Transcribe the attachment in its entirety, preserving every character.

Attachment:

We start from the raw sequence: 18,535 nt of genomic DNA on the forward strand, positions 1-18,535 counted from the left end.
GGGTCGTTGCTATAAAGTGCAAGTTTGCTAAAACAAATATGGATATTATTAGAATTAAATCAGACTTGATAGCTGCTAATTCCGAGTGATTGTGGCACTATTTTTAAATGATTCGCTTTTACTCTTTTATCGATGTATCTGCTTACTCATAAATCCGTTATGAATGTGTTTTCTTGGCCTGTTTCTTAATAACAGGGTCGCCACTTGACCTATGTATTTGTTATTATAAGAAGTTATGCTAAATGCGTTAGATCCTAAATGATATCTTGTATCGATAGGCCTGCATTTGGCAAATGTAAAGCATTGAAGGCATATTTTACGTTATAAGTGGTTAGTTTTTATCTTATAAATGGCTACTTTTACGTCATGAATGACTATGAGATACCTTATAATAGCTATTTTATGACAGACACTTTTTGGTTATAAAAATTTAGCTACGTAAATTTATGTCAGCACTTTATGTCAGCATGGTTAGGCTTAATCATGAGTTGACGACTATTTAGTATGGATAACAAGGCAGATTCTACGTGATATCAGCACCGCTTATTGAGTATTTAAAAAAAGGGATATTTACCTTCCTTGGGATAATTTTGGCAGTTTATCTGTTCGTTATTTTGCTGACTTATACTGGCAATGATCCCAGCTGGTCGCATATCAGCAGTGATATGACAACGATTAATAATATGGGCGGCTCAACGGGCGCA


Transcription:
We start from the raw sequence: 18,535 nt of genomic DNA on the forward strand, positions 1-18,535 counted from the left end.
GGGTCGTTGCTATAAAGTGCAAGTTTGCTAAAACAAATATGGATATTATTAGAATTAAATCAGACTTGATAGCTGCTAATTCCGAGTGATTGTGGCACTATTTTTAAATGATTCGCTTTTACTCTTTTATCGATGTATCTGCTTACTCATAAATCCGTTATGAATGTGTTTTCTTGGCCTGTTTCTTAATAACAGGGTCGCCACTTGACCTATGTATTTGTTATTATAAGAAGTTATGCTAAATGCGTTAGATCCTAAATGATATCTTGTATCGATAGGCCTGCATTTGGCAAATGTAAAGCATTGAAGGCATATTTTACGTTATAAGTGGTTAGTTTTTATCTTATAAATGGCTACTTTTACGTCATGAATGACTATGAGATACCTTATAATAGCTATTTTATGACAGACACTTTTTGGTTATAAAAATTTAGCTACGTAAATTTATGTCAGCACTTTATGTCAGCATGGTTAGGCTTAATCATGAGTTGACGACTATTTAGTATGGATAACAAGGCAGATTCTACGTGATATCAGCACCGCTTATTGAGTATTTAAAAAAAGGGATATTTACCTTCCTTGGGATAATTTTGGCAGTTTATCTGTTCGTTATTTTGCTGACTTATACTGGCAATGATCCCAGCTGGTCGCATATCAGCAGTGATATGACAACGATTAATAATATGGGCGGCTCAACGGGCGCA